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Playoff Fever Pulsating Through Chargers’ Locker Room

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This is a dark week for 20 teams throughout the NFL.

Their shot at a Super Bowl title is over.

Their locker rooms have emptied out over the past few days, and the players have gone their separate ways and won’t be back together until April.

But not for the Bolts.

The Chargers are in the postseason, and playoff fever is pulsating through the locker room.

Just ask Keenan Allen.

“It feels amazing,” he said. “It’s been a long time. It’s a lot of ups and downs with the organization, with myself, injuries and stuff like that, so just getting back on track as an organization is great.”

“It’s great,” added Austin Ekeler. “That’s what the whole season’s for. We play these 16 games with this in mind. This is the ultimate goal – to get a chance to play for the Super Bowl. That’s what we got.”

There’s clearly a different feel throughout the team facility this week.

So, how is Head Coach Anthony Lynn managing the locker room heading into Wild Card Weekend?

“I want to approach this game just like any other game, but understanding that it is a playoff game,” he said. “It's going to be a little more exciting. We've talked about it – different ways of handling anxiety and things like that. I just want guys to execute, focus on their fundamentals, their techniques and just execute.”

This is what the entire Chargers organization has worked hard for from the first moment they arrived for Phase I of the offseason program back in April. All their hard work has led to this, and Lynn stressed how this is a special group of men who’ve worked hard for this opportunity.

“This is why you do what you do in the offseason,” he explained. “When you train together and do the team-building exercises. Our guys keep it tight, and they're close, and it can show in the playoffs for sure.”

Offensive Coordinator Ken Whisenhunt echoed that very same sentiment, expanding on the emotional energy permeating throughout Hoag Performance Center.

Specifically, Whiz talked about the Chargers, who are making their first playoff appearance since 2013, and explained how nothing can really prepare you for what’s to come unless you’ve been through the fire.

“I think you always rely on the players that’ve been in the playoffs to help with the other guys, but you can talk about it all you want, it’s a different animal,” he said. “It’s awesome that we’re in it and our guys are excited about it. We’ve had pretty good energy the whole year, and I think that’s the reason why we had such a successful regular season, but it’s different in the playoffs. It’s a new world for some of them, but it’s exciting. It’s good to have some veterans that’ve been in it. They can talk to the young guys and that certainly can help.”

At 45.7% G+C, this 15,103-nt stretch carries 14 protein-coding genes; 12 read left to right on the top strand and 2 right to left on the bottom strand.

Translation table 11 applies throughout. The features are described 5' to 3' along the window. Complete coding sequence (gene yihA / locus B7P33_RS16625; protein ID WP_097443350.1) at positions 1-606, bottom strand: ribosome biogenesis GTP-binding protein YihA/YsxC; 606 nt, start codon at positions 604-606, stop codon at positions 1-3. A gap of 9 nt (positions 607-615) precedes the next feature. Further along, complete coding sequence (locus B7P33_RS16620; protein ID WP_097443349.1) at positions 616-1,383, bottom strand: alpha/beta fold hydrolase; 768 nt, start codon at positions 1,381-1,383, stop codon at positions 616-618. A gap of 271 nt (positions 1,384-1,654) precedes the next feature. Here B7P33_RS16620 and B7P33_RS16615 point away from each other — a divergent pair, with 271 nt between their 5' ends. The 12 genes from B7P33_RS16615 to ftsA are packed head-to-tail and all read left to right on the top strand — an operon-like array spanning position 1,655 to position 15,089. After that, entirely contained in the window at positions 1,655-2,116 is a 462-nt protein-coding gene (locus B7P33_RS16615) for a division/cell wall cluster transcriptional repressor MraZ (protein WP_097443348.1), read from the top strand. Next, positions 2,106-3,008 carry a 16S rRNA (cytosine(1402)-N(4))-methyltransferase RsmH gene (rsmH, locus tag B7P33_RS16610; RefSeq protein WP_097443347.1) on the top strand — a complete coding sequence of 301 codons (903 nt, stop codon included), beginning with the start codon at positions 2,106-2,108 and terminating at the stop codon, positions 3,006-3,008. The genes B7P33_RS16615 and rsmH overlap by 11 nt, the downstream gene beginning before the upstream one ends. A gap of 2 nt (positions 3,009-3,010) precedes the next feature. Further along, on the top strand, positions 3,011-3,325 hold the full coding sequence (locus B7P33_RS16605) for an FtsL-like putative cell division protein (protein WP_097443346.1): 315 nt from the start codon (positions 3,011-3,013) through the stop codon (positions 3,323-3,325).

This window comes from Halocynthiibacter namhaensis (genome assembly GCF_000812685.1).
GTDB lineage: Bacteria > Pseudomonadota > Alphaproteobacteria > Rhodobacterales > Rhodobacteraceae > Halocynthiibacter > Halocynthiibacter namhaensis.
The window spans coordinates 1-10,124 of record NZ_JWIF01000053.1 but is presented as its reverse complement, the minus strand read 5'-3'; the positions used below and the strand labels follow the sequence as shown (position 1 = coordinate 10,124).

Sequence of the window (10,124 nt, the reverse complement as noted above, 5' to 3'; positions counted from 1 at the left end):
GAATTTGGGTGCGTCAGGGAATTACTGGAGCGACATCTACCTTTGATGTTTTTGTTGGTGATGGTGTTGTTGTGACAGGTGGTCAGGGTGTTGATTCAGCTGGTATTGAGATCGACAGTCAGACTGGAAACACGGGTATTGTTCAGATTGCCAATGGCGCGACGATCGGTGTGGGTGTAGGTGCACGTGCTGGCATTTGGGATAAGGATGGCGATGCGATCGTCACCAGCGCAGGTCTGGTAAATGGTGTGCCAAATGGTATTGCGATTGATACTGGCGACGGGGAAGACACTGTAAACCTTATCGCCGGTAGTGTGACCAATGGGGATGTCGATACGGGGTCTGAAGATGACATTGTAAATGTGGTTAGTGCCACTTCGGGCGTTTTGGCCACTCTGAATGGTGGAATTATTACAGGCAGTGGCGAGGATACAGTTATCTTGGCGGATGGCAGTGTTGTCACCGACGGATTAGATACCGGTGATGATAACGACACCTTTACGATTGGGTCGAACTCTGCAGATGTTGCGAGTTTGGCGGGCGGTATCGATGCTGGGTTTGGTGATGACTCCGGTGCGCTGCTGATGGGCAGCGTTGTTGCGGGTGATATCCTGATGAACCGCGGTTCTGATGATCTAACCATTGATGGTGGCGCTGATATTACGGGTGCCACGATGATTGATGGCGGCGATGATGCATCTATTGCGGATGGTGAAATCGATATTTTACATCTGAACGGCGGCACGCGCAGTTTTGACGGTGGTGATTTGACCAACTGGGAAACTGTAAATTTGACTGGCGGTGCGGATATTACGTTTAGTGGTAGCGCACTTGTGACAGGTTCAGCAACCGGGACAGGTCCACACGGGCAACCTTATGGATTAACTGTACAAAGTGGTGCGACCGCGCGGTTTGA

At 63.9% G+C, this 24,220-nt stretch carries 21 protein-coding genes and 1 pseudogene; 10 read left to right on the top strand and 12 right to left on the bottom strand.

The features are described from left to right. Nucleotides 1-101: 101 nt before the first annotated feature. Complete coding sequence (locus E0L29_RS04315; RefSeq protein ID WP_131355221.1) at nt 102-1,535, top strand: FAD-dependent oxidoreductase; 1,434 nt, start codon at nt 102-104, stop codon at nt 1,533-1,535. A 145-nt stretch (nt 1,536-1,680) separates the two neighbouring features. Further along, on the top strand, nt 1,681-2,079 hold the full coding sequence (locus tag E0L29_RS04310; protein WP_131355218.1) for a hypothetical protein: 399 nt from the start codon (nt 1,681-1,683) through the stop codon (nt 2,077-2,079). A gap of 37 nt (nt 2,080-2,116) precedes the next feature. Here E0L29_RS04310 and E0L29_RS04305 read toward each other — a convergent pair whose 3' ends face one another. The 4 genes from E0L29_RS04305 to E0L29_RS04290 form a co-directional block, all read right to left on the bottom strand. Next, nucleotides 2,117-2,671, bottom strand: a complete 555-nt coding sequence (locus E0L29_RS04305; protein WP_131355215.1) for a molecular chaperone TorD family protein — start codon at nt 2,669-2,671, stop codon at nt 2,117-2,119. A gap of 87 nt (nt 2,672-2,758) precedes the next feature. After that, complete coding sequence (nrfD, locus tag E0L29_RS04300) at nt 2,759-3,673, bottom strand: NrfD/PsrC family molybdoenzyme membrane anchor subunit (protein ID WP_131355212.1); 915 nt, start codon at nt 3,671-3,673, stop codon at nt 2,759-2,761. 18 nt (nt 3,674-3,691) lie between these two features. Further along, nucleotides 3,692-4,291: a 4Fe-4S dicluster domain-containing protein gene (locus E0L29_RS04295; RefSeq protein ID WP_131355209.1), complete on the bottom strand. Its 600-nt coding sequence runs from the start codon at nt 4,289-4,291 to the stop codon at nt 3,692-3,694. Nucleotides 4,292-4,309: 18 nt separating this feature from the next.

One of those players making his debut is Melvin Gordon, who is as amped up as anyone on the team,

“(It feels) electric,” he said. “I haven’t been to a playoff game since high school. Closest thing I got to it was a bowl game in college, so I don’t know what to expect, but I’m going to prepared for whatever is to come.”

Meanwhile, Damion Square played in his share of playoff games at Alabama from 2009-13, capturing three national titles as a member of the Crimson Tide. He entered the NFL expecting it to be a regular occurrence.

However, he quickly learned how different the pro landscape is compared to college.

“It’s been a long time, man,” he said. “I come from a college football program that won all the time, and when I got in this league, I thought it was automatic to play in the postseason. It is not. Just to be back here, you’ve got to take it all in, but we do have a tough opponent that we’ve got to go face. If we don’t win, it doesn’t matter. So you do pat yourself on the back, but then you’ve got to lock in.”

Square couldn’t have said it any better.

Be excited all you want, but at the end of the day, it’s all about out-executing the Ravens come Sunday.

“Just keep focused on the moment,” he went on to say. “Guys are going to be playing at a higher level. The game is going to be really intense. Some crazy things are going to be happen. Coordinators are going to be pulling out every play that they’ve got in the playbook. But just stay composed, play the next play, and like I said, pick your head up at the end of the game and see what happens.”

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